Published August 29, 2012
Hurricane Isaac has caused up to $1 billion in economic losses for offshore energy properties and up to $1.5 billion in insured losses onshore in Louisiana and neighboring states, disaster modeler Eqecat said on Wednesday.
While the estimates are early and likely to rise, they suggest that Isaac will ultimately be a much less damaging storm than 2005's Hurricane Katrina, a larger and more powerful cyclone that hit the same region.
A fuller loss picture is expected later Wednesday and into early Thursday as Isaac passes over New Orleans.
Eqecat, one of the main modelers whose software is used by the insurance industry, said the offshore losses were in the range of $500 million to $1 billion. Those are economic losses, though, which are as a rule higher than insured losses. The insured figure is due later Wednesday.
Onshore, where insured estimates are already available, losses are in a range of $500 million to $1.5 billion, the firm said. That estimate covers property losses, business interruption policies as well as energy production.
If the early trends hold, Isaac would not crack the top-10 list of worst hurricanes by inflation-adjusted losses. Last year's Hurricane Irene, which is 10th on that list, caused about $4.3 billion in losses.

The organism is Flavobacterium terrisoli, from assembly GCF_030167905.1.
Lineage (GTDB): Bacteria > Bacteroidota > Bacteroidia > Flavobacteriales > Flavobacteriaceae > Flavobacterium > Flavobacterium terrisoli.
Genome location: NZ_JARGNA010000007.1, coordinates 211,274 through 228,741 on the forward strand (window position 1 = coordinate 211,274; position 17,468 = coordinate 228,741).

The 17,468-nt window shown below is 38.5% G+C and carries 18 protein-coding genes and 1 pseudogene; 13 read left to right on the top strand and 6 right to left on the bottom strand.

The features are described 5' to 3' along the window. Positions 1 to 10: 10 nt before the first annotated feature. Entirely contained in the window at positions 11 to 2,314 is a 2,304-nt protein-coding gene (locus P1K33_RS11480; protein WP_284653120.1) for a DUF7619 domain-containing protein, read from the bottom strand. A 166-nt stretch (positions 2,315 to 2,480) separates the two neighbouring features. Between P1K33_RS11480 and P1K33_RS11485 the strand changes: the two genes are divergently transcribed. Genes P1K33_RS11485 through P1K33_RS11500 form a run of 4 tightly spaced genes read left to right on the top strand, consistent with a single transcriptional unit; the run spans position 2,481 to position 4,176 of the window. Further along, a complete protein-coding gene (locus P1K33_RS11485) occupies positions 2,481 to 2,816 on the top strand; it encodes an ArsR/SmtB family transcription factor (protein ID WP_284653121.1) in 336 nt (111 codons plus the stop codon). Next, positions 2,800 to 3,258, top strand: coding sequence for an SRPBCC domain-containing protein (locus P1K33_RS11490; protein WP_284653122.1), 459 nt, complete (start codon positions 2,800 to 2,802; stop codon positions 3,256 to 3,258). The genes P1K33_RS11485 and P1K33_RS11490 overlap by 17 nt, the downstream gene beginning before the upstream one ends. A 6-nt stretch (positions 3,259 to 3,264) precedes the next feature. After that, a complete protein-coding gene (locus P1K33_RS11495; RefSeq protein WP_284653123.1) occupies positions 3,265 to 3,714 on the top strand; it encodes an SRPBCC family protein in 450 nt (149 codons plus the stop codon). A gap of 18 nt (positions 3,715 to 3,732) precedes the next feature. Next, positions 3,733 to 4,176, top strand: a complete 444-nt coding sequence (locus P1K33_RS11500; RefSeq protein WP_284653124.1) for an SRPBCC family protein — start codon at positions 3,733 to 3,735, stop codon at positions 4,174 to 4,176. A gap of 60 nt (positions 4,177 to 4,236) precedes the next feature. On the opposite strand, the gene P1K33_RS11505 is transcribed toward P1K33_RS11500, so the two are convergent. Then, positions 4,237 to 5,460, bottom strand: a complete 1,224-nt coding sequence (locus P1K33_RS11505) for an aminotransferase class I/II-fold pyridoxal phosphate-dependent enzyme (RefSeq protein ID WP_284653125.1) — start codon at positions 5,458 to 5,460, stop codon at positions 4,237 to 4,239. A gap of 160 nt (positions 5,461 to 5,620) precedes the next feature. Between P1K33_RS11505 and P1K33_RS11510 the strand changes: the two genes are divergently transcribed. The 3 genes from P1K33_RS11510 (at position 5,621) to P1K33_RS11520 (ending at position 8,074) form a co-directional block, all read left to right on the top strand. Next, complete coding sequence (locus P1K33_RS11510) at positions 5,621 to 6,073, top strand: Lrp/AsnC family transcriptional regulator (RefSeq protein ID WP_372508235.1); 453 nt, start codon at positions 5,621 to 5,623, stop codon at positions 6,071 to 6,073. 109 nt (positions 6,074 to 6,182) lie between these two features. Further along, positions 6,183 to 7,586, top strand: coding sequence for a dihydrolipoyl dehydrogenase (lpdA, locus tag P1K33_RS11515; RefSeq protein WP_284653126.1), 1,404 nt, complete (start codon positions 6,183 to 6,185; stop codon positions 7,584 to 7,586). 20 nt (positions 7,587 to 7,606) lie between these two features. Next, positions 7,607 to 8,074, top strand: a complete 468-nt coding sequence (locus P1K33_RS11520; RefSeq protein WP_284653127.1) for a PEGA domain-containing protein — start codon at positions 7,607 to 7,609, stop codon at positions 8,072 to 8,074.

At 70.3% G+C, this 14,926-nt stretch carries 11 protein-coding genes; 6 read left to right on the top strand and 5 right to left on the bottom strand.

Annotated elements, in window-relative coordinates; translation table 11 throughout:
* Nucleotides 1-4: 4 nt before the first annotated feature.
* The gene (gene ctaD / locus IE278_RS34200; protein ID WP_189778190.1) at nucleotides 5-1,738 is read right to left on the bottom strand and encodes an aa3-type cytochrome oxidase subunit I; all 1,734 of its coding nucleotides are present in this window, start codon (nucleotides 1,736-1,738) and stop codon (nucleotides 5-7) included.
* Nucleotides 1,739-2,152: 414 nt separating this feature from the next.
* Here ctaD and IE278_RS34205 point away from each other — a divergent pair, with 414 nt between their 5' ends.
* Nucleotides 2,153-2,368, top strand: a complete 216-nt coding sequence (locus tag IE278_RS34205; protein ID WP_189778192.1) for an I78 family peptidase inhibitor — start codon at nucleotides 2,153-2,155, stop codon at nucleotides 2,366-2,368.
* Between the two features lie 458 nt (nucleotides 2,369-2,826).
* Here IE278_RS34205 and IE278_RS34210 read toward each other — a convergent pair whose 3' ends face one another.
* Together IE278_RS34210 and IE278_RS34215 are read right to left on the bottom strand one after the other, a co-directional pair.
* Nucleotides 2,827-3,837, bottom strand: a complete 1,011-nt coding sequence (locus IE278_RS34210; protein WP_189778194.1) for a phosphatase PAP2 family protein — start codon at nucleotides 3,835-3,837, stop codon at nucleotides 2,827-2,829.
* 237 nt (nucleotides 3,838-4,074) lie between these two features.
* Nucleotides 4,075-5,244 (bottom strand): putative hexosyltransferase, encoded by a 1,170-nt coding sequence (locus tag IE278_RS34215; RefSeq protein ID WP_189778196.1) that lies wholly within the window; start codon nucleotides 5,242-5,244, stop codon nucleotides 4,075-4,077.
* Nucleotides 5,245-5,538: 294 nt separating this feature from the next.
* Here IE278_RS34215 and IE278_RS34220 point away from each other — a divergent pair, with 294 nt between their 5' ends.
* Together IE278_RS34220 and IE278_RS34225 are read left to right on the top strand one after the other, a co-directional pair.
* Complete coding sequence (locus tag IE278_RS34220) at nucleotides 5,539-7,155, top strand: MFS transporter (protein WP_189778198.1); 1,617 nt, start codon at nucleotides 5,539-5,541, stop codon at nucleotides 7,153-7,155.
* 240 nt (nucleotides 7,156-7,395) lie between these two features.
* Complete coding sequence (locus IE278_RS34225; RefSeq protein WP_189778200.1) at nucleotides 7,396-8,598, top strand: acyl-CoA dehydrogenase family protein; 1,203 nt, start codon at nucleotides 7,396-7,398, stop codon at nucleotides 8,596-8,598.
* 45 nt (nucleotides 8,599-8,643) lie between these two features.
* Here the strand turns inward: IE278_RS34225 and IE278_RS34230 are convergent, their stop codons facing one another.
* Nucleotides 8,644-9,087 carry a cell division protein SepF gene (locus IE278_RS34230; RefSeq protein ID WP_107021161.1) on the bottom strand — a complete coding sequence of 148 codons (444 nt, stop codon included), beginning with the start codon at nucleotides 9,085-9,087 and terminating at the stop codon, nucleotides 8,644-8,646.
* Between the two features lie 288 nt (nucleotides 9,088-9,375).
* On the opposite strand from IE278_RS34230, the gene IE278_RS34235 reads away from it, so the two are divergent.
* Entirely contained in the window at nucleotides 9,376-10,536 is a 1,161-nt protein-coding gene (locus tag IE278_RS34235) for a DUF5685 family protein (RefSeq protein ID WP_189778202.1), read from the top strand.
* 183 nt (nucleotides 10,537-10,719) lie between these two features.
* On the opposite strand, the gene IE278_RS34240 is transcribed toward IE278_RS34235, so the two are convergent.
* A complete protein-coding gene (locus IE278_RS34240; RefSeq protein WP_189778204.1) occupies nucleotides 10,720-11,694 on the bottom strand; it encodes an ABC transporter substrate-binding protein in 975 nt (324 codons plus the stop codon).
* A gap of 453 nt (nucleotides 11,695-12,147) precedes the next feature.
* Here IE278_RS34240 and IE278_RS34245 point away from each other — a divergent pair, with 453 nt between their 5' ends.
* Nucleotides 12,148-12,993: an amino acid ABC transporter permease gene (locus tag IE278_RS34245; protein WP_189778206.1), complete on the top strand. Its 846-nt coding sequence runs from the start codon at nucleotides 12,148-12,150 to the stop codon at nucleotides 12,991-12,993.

Eqecat peer AIR Worldwide is expected to release its own loss estimate in the next day or so. The two firms often differ in their estimates.
Along the Gulf Coast, the most exposed insurers include State Farm, Allstate Corp and Southern Farm Bureau on the residential side; and Travelers, Zurich and CNA on the commercial side.
Shares were little moved in midday trading, though, as analysts and ratings agencies said it appeared Isaac would have little to no impact on the industry.
European reinsurers, who would suffer some of the biggest losses in a major natural disaster, were reacting calmly to Isaac thus far. Reinsurers Munich Re and Hannover Re said it was too early to estimate possible damage.
"We are relaxed about it," said one industry source, who asked not to be named.